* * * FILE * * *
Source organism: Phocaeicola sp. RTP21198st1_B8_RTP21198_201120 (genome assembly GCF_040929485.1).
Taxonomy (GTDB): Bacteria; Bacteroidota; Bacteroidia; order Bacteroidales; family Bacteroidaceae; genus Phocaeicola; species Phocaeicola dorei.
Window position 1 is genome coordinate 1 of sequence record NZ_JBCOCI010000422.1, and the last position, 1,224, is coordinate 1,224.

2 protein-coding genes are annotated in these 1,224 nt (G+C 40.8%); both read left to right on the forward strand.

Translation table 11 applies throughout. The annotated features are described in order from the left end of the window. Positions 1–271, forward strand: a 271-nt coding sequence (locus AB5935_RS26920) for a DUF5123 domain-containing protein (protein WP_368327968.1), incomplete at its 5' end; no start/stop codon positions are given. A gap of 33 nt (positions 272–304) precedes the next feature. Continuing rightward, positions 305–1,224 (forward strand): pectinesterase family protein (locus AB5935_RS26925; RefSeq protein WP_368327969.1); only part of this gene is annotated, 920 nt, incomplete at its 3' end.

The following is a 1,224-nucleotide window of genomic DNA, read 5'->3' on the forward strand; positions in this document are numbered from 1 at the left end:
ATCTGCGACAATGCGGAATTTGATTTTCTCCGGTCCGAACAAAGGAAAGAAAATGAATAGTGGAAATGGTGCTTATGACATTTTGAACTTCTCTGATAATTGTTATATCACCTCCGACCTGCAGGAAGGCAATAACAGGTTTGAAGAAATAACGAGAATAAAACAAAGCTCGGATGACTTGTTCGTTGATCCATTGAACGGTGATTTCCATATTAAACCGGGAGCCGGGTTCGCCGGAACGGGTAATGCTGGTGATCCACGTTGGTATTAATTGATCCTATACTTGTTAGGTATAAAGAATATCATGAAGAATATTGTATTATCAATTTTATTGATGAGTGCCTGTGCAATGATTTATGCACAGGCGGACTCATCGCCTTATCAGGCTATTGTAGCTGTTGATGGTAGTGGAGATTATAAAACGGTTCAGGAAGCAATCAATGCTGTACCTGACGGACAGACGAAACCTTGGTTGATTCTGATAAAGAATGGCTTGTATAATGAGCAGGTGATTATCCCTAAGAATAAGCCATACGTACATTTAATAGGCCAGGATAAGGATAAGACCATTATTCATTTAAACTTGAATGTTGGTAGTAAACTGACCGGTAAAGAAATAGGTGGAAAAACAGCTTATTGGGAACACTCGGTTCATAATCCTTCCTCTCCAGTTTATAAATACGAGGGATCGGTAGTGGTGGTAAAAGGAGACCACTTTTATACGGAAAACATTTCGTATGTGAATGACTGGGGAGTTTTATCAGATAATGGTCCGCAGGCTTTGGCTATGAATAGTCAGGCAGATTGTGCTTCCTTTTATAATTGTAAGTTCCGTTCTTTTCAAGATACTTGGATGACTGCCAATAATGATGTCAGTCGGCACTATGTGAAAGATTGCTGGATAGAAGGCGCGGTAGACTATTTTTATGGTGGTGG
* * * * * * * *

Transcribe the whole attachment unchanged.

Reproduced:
Source organism: Phocaeicola sp. RTP21198st1_B8_RTP21198_201120 (genome assembly GCF_040929485.1).
Taxonomy (GTDB): Bacteria; Bacteroidota; Bacteroidia; order Bacteroidales; family Bacteroidaceae; genus Phocaeicola; species Phocaeicola dorei.
Window position 1 is genome coordinate 1 of sequence record NZ_JBCOCI010000422.1, and the last position, 1,224, is coordinate 1,224.

2 protein-coding genes are annotated in these 1,224 nt (G+C 40.8%); both read left to right on the forward strand.

Translation table 11 applies throughout. The annotated features are described in order from the left end of the window. Positions 1–271, forward strand: a 271-nt coding sequence (locus AB5935_RS26920) for a DUF5123 domain-containing protein (protein WP_368327968.1), incomplete at its 5' end; no start/stop codon positions are given. A gap of 33 nt (positions 272–304) precedes the next feature. Continuing rightward, positions 305–1,224 (forward strand): pectinesterase family protein (locus AB5935_RS26925; RefSeq protein WP_368327969.1); only part of this gene is annotated, 920 nt, incomplete at its 3' end.

The following is a 1,224-nucleotide window of genomic DNA, read 5'->3' on the forward strand; positions in this document are numbered from 1 at the left end:
ATCTGCGACAATGCGGAATTTGATTTTCTCCGGTCCGAACAAAGGAAAGAAAATGAATAGTGGAAATGGTGCTTATGACATTTTGAACTTCTCTGATAATTGTTATATCACCTCCGACCTGCAGGAAGGCAATAACAGGTTTGAAGAAATAACGAGAATAAAACAAAGCTCGGATGACTTGTTCGTTGATCCATTGAACGGTGATTTCCATATTAAACCGGGAGCCGGGTTCGCCGGAACGGGTAATGCTGGTGATCCACGTTGGTATTAATTGATCCTATACTTGTTAGGTATAAAGAATATCATGAAGAATATTGTATTATCAATTTTATTGATGAGTGCCTGTGCAATGATTTATGCACAGGCGGACTCATCGCCTTATCAGGCTATTGTAGCTGTTGATGGTAGTGGAGATTATAAAACGGTTCAGGAAGCAATCAATGCTGTACCTGACGGACAGACGAAACCTTGGTTGATTCTGATAAAGAATGGCTTGTATAATGAGCAGGTGATTATCCCTAAGAATAAGCCATACGTACATTTAATAGGCCAGGATAAGGATAAGACCATTATTCATTTAAACTTGAATGTTGGTAGTAAACTGACCGGTAAAGAAATAGGTGGAAAAACAGCTTATTGGGAACACTCGGTTCATAATCCTTCCTCTCCAGTTTATAAATACGAGGGATCGGTAGTGGTGGTAAAAGGAGACCACTTTTATACGGAAAACATTTCGTATGTGAATGACTGGGGAGTTTTATCAGATAATGGTCCGCAGGCTTTGGCTATGAATAGTCAGGCAGATTGTGCTTCCTTTTATAATTGTAAGTTCCGTTCTTTTCAAGATACTTGGATGACTGCCAATAATGATGTCAGTCGGCACTATGTGAAAGATTGCTGGATAGAAGGCGCGGTAGACTATTTTTATGGTGGTGG